New Aussie indie publishing label launches, for game criticism

Leigh Harris
New Aussie indie publishing label launches, for game criticism

Daniel Golding and Brendan Keogh, game critics from Melbourne, have launched a label for publishing long-form game criticism.

The label is called Press Select, and aims to launch its first book (on a specific and as yet unnamed game) in 2014.

Keogh was the author of Killing is Harmless: A Critical Reading of Spec Ops: The Line, which was well received and focused solely on taking apart and analysing that one title for its moral values.

The duo have formed the company to ensure that 50% of every copy of every book sold will go directly to their respective authors, while at the same time opening the books' sales potential up to DRM-free releases, epub and mobi formats.

"After I released Killing is Harmless, everybody kept asking me if I was going to write more books about games, explains Keogh. "But, really, I'm much more excited to see waht other people would write about if givent he opportunity to write a whole book about a single game. I want to see how they would approach it. Press Select is that opportunity."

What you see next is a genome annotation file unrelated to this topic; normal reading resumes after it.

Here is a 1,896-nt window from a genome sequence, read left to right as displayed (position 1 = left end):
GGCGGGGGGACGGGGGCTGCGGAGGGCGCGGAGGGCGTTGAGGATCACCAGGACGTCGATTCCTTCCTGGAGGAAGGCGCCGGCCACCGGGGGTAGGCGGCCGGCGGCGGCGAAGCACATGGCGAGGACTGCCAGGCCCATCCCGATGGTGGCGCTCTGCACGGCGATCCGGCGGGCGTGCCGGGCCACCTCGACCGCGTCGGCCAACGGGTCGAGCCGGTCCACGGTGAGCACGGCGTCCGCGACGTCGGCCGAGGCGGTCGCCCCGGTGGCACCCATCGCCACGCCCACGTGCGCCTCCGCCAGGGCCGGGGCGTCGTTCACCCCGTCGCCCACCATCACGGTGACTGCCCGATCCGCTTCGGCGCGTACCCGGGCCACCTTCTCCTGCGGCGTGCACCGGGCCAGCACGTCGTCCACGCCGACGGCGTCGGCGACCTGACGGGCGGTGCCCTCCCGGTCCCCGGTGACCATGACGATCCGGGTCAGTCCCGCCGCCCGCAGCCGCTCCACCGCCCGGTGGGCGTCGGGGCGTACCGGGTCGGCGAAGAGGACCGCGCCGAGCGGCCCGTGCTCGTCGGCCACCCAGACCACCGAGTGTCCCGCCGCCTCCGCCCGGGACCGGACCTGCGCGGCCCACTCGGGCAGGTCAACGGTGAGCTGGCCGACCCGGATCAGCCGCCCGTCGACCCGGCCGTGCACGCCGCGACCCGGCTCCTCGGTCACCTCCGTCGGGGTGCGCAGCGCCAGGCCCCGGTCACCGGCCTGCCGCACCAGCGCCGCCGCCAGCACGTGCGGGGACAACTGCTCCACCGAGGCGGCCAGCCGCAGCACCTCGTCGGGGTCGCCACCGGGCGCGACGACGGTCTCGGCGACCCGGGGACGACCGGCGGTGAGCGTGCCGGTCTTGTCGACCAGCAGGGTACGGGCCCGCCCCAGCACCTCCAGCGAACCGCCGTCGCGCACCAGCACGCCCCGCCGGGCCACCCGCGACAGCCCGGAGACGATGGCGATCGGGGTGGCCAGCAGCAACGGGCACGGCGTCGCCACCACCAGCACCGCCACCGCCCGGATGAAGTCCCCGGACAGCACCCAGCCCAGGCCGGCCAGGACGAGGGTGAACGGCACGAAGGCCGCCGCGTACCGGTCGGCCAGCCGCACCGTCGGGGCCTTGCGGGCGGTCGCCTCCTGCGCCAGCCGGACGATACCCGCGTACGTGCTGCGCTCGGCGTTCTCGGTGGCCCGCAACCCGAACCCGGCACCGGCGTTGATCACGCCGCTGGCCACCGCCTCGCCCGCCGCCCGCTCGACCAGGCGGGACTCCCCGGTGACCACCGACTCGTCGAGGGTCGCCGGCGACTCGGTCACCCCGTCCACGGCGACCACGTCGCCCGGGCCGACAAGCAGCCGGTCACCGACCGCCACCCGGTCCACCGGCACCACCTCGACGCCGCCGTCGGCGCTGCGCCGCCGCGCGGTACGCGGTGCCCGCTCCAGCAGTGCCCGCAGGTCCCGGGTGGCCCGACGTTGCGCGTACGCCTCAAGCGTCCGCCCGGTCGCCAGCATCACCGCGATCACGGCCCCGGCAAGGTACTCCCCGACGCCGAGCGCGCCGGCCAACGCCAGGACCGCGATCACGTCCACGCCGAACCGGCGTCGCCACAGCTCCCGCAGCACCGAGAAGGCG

"It's been really exciting to see the changes that videogame criticism has seen over the last few years," added Golding. "These are changes that have gone hand-in-hand with the medium itself, and the kinds of conversations people now want to have about videogames. With Press Select, we're really hoping to augment the ways that people talk and think about videogames."

The pair clearly aren't taking the label lightly, with the list of authors already signed on including Patricia Hernandez (Kotaku), Maddy Myers (freelance), Michael Abbot (Brainy Gamer), Robert Yang (freelancer and independent designer), Chris Dahlen (Kill Screen), Tim Rogers (critic and developer), Jenn Frank (critic) and Jason Killingsworth (Edge).

Both Keogh and Golding have been journalists in Australia for years, being featured in a variety of publications and always taking a bigger picture and more critical look at games.


Tags: journalism

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